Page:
Teaching Profession

Oklahoma Legislature Passes ‘Historic’ Teacher Pay Raise. But What About the Walkout?

By Madeline Will — March 28, 2018 2 min read
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Post updated with more reaction

The Oklahoma state senate passed a “historic” tax increase plan that would fund pay raises for teachers, support staff, and state employees on Wednesday evening, a day after the state house’s successful vote.

Gov. Mary Fallin said she would sign the bill.

The plan would fund pay raises of about $6,000 for teachers. The Oklahoma Education Association had demanded a pay raise of $10,000 over three years, along with a $200 million funding boost to public schools. Teachers would walk out of the classroom until they received that raise, the union had promised.

See also: Fed Up With Low Pay, Oklahoma Teachers Prepare to Walk Out

In a statement Wednesday evening, OEA President Alicia Priest called the bill’s passage “historic” and “major progress,” but added that “this investment alone will not undo a decade of neglect.”

Teachers will still walk out and protest at the capitol on Monday, April 2, she said.

“Lawmakers have left funding on the table that could be used immediately to help Oklahoma students,” she continued. “There is still work to do to get this legislature to invest more in our students.”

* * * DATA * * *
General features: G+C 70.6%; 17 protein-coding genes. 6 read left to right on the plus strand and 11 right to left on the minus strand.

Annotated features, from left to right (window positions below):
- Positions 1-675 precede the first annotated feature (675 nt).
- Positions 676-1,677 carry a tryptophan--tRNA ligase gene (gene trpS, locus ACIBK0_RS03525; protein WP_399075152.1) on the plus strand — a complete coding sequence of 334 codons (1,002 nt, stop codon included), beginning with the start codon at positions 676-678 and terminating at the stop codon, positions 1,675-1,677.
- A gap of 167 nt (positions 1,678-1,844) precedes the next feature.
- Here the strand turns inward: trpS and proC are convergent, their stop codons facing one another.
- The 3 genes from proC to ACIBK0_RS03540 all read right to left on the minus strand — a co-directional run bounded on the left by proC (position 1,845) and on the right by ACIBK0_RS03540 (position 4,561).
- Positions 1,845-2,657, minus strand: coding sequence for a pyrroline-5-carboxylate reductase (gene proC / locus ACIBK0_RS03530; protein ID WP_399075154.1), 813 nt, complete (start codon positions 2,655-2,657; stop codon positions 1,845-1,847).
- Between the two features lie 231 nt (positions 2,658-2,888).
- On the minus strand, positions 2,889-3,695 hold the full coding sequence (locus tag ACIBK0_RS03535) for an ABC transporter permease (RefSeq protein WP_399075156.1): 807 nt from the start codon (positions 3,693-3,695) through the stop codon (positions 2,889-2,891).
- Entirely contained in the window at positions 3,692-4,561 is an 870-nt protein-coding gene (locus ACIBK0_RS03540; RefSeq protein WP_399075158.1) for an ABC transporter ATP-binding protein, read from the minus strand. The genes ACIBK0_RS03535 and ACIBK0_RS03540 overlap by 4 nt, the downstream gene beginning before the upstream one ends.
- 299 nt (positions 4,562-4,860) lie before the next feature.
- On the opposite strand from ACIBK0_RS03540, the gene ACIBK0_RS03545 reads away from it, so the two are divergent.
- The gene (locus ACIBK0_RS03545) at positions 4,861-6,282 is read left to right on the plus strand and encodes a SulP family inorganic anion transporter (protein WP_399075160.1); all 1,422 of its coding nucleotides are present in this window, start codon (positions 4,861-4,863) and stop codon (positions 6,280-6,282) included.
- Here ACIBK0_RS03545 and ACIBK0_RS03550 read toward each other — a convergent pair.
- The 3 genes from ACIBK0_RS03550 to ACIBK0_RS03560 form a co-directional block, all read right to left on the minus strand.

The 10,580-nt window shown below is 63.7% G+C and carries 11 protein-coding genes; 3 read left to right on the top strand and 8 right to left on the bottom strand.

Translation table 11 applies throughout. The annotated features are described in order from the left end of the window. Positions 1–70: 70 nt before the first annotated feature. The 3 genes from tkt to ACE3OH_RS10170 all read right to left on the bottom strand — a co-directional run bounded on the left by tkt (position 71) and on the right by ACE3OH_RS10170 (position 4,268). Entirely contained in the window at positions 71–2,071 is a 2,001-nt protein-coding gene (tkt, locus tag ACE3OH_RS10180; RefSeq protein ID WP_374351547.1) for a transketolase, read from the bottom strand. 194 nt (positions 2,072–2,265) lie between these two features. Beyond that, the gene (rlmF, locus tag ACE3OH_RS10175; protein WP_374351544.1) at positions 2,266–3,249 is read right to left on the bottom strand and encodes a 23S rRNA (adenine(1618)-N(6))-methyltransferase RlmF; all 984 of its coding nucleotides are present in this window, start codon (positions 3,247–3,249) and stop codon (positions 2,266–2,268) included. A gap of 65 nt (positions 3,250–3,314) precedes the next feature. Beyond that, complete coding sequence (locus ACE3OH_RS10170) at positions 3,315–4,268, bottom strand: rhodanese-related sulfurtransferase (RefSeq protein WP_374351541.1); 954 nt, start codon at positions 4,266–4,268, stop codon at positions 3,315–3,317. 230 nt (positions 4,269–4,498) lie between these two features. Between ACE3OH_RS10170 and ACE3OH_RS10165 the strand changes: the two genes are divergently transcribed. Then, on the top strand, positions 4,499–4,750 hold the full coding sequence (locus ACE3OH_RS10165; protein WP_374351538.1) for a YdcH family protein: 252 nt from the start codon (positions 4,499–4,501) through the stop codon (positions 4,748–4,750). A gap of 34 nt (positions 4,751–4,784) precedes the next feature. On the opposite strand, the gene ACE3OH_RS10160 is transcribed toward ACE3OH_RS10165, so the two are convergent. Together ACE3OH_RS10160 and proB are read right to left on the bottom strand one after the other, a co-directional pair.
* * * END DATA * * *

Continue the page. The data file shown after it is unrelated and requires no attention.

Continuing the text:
The $447 million package passed by both chambers of the legislature includes increases on taxes for cigarettes, motor fuel, hotel and motel lodging, and oil and gas production, according to Koco News 5. It’s the first tax increase since 1990, local news reports. The senate passed the bill with a 36-10 vote, and the house voted 79-19—both chambers need a three-fourths majority to pass a tax increase.

It’s not clear how long the walkout will last, given the pay raise deal. Teachers expressed mixed emotions, with some saying this was more than the legislature has done for education in decades and others saying it wasn’t enough.

In a survey of about 4,600 teachers, support staff, and administrators that was posted on the Oklahoma teacher walkout Facebook group, where much of the organizing has taken place, 70 percent said they do not support the bill passed. Over 80 percent said they would walk out anyway.

And the Oklahoma City branch of the American Federation of Teachers tweeted that according to a survey the group conducted after the senate’s vote, most of its members do support the legislature’s plan—but 79 percent of members voted to still participate in the walkout.

However, it remains to be seen how strong public support will be for a teacher walkout now. Before the teacher pay increase passed the legislature, most districts across the state had agreed to close schools to support teachers, and support was strong among parents and community members.

Image: Oklahoma Gov. Mary Fallin, left, high-fives Sen. Mike Schulz, right, R-Altus, during a news conference following a vote on a package of tax hikes to fund teacher pay raises in Oklahoma City, on March 28. Sen. Kim David, R-Porter, is at center. —Sue Ogrocki/AP

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A version of this news article first appeared in the Teacher Beat blog.